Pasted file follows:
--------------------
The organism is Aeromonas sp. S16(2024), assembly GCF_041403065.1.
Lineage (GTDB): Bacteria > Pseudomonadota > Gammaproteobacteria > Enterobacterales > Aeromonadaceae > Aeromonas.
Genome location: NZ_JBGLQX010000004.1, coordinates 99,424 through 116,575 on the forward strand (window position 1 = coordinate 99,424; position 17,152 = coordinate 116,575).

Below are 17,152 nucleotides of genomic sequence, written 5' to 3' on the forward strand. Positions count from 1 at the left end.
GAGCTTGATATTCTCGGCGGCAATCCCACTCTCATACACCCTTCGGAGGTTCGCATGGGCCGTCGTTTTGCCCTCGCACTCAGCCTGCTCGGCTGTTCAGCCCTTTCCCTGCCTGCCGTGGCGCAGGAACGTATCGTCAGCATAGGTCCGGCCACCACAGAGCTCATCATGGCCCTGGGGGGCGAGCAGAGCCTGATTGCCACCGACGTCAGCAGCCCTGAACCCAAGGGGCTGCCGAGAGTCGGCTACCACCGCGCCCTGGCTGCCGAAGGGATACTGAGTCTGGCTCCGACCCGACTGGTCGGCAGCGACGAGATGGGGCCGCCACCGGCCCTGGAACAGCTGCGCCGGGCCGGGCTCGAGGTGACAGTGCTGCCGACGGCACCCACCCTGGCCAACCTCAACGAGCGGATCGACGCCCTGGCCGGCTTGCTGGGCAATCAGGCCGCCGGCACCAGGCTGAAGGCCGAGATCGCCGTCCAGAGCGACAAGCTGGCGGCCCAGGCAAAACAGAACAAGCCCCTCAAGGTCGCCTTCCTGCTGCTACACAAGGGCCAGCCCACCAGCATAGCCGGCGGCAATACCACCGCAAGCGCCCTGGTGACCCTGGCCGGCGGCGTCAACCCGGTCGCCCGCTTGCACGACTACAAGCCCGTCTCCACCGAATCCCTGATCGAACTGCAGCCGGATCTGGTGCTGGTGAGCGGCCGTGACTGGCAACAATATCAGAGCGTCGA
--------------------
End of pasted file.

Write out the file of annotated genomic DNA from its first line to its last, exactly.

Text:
The organism is Aeromonas sp. S16(2024), assembly GCF_041403065.1.
Lineage (GTDB): Bacteria > Pseudomonadota > Gammaproteobacteria > Enterobacterales > Aeromonadaceae > Aeromonas.
Genome location: NZ_JBGLQX010000004.1, coordinates 99,424 through 116,575 on the forward strand (window position 1 = coordinate 99,424; position 17,152 = coordinate 116,575).

Below are 17,152 nucleotides of genomic sequence, written 5' to 3' on the forward strand. Positions count from 1 at the left end.
GAGCTTGATATTCTCGGCGGCAATCCCACTCTCATACACCCTTCGGAGGTTCGCATGGGCCGTCGTTTTGCCCTCGCACTCAGCCTGCTCGGCTGTTCAGCCCTTTCCCTGCCTGCCGTGGCGCAGGAACGTATCGTCAGCATAGGTCCGGCCACCACAGAGCTCATCATGGCCCTGGGGGGCGAGCAGAGCCTGATTGCCACCGACGTCAGCAGCCCTGAACCCAAGGGGCTGCCGAGAGTCGGCTACCACCGCGCCCTGGCTGCCGAAGGGATACTGAGTCTGGCTCCGACCCGACTGGTCGGCAGCGACGAGATGGGGCCGCCACCGGCCCTGGAACAGCTGCGCCGGGCCGGGCTCGAGGTGACAGTGCTGCCGACGGCACCCACCCTGGCCAACCTCAACGAGCGGATCGACGCCCTGGCCGGCTTGCTGGGCAATCAGGCCGCCGGCACCAGGCTGAAGGCCGAGATCGCCGTCCAGAGCGACAAGCTGGCGGCCCAGGCAAAACAGAACAAGCCCCTCAAGGTCGCCTTCCTGCTGCTACACAAGGGCCAGCCCACCAGCATAGCCGGCGGCAATACCACCGCAAGCGCCCTGGTGACCCTGGCCGGCGGCGTCAACCCGGTCGCCCGCTTGCACGACTACAAGCCCGTCTCCACCGAATCCCTGATCGAACTGCAGCCGGATCTGGTGCTGGTGAGCGGCCGTGACTGGCAACAATATCAGAGCGTCGA